I am proud that so many of our secondary schools have the Stand Up program running in them. That there are positive messages about being LGBT are being heard in many of our schools. That so many rainbow flags were raised on college campuses across the country.

That my own kids have grown up secure knowing that if they turned out to be LGBTQI that they were never have to fear being kicked out of the family or out of home and I hope that this will be the same one day for all teens.

Yes we still have to wait for the the marriage equality legislation to pass through the houses of the Oireacthas, yes there is still work needed on the Gender Identity bill, yes the health care services need to do better when dealing with LGBT clients. But what has been accomplished in the last 20 years makes me so very hopeful.

I was a teenager when homosexuality was decriminalized in Ireland, someone being ‘gay’ was a term mentioned in hushed tones or else there were unkinder words slung at people. Even after the change in the law it has taken a long time for the level of acceptance LGBTQI have to come about but it’s not finished yet.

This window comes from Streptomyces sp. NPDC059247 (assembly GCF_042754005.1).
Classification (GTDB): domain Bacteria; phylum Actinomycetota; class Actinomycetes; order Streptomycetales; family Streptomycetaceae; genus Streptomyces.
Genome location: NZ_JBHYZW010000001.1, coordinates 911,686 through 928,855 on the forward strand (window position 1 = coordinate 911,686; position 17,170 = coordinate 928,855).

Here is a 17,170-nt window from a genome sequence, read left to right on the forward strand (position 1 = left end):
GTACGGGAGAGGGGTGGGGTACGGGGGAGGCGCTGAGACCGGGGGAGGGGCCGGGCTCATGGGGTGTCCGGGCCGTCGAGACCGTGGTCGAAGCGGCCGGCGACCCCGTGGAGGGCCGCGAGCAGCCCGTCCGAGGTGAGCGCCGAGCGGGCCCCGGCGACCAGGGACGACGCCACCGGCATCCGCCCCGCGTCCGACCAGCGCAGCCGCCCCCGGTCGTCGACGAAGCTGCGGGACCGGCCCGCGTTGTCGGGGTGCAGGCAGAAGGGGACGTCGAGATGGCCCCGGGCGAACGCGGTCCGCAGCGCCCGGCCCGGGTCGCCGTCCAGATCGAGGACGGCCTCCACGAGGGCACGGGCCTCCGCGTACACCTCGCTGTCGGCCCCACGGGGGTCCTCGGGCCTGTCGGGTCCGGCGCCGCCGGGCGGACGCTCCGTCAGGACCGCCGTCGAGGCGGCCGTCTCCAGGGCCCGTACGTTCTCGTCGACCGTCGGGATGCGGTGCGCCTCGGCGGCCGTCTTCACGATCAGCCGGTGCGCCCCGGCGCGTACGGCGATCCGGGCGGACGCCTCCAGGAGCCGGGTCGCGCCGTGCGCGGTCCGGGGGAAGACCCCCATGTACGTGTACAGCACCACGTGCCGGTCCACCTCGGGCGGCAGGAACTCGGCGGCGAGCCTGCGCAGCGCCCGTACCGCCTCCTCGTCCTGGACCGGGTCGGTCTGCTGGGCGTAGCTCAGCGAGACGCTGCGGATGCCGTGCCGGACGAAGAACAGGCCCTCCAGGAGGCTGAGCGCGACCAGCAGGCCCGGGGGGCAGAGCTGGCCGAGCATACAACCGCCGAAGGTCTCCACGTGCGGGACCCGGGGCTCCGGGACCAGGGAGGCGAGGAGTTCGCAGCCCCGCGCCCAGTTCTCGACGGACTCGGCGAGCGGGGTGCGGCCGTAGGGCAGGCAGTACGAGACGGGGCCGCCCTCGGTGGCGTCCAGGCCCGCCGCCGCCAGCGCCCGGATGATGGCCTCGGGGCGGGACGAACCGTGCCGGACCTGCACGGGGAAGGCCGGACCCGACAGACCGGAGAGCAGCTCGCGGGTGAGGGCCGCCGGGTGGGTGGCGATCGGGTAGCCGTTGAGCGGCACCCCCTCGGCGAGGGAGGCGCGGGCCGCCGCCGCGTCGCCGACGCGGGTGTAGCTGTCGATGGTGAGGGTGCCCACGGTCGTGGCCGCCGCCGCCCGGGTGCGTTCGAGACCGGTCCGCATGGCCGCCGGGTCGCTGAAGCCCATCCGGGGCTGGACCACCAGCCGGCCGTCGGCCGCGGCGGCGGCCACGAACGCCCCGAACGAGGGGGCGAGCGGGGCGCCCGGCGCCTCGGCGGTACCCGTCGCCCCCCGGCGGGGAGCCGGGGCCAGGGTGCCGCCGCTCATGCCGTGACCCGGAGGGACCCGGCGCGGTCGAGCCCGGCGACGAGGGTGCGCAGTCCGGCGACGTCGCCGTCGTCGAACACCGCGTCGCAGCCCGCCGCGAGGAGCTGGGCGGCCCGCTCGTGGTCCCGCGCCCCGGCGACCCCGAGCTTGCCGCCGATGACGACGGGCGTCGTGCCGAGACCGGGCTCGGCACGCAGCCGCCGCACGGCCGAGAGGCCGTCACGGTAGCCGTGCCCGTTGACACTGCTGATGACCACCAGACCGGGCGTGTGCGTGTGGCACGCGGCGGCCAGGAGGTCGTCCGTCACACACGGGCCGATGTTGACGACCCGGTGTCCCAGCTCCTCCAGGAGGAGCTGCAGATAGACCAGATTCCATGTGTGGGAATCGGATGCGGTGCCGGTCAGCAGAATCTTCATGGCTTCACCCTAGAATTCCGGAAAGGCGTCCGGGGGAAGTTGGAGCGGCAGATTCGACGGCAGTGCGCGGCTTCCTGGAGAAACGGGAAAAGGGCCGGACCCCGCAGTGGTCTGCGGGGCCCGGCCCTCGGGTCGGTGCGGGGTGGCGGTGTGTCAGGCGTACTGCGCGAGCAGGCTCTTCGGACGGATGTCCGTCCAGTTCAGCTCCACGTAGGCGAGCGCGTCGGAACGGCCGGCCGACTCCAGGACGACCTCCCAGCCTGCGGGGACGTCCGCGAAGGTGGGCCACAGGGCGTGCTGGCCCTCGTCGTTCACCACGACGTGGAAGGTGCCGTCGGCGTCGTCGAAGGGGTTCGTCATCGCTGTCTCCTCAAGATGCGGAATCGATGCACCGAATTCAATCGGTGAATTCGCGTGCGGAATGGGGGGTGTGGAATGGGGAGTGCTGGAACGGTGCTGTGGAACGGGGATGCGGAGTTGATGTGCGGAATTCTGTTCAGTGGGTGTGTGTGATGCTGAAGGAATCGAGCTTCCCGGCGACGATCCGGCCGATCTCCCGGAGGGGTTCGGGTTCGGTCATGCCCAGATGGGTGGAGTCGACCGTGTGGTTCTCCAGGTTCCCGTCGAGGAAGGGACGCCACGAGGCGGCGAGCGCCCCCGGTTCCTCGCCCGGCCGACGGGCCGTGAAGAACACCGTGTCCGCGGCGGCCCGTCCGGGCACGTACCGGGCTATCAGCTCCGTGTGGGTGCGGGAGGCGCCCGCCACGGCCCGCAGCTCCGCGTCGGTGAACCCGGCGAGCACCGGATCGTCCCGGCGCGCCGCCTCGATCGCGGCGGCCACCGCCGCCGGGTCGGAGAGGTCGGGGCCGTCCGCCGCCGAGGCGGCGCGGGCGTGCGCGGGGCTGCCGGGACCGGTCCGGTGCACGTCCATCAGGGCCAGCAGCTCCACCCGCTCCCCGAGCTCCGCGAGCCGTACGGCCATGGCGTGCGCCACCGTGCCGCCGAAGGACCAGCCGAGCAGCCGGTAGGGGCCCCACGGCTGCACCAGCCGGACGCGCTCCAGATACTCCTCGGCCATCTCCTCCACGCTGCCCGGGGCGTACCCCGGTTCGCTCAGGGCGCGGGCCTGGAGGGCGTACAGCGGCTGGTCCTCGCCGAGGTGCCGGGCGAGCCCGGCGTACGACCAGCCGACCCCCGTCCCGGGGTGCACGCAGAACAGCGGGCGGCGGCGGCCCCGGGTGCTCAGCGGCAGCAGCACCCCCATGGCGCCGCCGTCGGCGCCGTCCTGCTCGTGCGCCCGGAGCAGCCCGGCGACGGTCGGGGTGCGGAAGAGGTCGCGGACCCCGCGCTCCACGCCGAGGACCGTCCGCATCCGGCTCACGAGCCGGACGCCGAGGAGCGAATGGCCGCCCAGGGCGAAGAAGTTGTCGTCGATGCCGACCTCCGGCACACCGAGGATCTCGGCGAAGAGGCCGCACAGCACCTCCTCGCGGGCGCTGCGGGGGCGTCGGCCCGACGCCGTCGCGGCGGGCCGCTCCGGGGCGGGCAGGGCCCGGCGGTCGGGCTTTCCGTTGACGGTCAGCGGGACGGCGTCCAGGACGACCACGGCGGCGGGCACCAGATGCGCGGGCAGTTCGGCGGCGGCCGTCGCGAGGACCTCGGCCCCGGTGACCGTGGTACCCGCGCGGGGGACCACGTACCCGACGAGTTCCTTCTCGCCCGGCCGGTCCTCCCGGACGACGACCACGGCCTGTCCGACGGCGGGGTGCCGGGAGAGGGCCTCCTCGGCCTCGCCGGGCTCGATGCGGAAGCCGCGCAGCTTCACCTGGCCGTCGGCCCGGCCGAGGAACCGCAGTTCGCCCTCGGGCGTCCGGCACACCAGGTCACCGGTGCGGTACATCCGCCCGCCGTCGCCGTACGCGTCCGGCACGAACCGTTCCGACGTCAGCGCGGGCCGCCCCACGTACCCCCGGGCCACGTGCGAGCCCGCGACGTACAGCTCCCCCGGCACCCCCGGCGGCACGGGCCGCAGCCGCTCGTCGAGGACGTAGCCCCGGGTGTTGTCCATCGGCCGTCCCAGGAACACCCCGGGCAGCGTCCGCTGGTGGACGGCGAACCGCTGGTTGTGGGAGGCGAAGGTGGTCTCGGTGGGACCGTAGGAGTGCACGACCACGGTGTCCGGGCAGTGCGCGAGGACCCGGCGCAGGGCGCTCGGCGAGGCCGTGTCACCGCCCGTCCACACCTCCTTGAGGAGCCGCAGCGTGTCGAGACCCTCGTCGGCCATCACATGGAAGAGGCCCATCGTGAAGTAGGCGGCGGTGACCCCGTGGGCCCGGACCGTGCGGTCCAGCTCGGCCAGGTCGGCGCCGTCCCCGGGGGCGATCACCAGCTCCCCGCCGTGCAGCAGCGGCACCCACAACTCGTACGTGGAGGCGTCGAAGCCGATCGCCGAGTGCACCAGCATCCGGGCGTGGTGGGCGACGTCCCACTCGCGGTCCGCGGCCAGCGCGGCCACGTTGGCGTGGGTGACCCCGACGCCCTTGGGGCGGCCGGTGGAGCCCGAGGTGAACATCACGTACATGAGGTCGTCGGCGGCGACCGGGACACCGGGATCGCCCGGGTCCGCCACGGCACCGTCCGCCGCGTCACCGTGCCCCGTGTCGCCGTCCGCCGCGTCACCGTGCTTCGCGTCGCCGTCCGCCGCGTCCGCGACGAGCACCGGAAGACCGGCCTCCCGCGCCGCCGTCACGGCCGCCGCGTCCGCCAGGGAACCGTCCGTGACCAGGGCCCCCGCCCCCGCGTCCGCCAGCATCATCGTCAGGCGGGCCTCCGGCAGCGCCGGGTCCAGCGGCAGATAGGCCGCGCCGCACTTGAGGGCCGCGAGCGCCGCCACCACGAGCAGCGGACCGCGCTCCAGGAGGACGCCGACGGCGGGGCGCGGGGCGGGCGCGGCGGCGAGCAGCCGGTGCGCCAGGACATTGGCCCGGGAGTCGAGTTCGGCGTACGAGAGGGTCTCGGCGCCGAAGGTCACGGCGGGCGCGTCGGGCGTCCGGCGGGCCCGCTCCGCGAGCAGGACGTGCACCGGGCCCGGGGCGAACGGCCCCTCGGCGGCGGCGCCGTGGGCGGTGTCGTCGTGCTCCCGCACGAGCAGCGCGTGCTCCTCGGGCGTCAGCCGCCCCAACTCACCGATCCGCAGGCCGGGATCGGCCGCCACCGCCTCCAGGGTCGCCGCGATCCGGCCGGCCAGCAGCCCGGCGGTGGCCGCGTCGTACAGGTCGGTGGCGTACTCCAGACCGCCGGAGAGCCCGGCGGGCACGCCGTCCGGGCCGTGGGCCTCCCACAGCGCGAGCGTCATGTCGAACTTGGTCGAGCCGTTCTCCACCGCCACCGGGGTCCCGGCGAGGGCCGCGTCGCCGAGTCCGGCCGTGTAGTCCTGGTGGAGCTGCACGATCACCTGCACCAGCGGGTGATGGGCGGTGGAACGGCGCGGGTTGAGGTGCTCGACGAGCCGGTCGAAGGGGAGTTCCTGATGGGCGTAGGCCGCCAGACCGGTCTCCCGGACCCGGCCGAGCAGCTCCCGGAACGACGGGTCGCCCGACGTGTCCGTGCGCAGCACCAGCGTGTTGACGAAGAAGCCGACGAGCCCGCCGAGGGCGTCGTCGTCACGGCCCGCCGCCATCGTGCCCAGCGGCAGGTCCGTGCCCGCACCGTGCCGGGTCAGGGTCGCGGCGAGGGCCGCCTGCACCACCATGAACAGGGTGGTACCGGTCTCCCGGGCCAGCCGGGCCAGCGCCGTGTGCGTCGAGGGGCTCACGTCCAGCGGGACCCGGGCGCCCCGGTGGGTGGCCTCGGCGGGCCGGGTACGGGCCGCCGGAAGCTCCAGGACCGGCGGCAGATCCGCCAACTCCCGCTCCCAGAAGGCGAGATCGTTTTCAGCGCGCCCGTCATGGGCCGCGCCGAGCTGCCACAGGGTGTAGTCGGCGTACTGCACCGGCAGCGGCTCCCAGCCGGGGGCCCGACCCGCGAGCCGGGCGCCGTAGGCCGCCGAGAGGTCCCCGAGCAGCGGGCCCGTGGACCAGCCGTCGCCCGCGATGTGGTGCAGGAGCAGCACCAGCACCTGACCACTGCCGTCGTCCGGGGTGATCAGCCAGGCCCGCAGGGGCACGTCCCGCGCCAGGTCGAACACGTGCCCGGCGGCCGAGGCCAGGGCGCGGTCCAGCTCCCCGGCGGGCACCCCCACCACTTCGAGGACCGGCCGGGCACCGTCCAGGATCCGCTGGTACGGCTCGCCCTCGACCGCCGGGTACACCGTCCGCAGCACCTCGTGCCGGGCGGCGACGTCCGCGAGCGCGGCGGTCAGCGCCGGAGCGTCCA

Bisexual people still have to deal with having our identifies defined by our partners, which is absurd and more often then not we don’t hear the term Bisexual at all in the discourse we see in our media, from print, broadcast and even online media. Which is why the T shirt I wore at the Dublin Pride has the Bisexu Whale on it, if you are unsure how to say the word Bisexual, try pronouncing Bi Sex U Whale first.


We had just under 50 people walking with the Bi+ Ireland Group at Dublin Pride. It was the 1st time there had been a BI group with a banner, hopefully we will register earlier next year and so not be so far to the back of the parade. The feeling of solidarity was wonderful and so was having people cheer us. Unfortunately I did hear remarks from people as I was the lead steward for our group and walking slightly ahead of the block.

All of the comments came from white men, most of whom given what t shirts they were wearing I am going to assume were also gay men. 4 times I heard the phrase “Bi now Gay later!” also heard  “who let the breeders march” “bisexuals are real?!” and a few more which I won’t repeat. It seems We have a long way to go to combat Biphobia yet.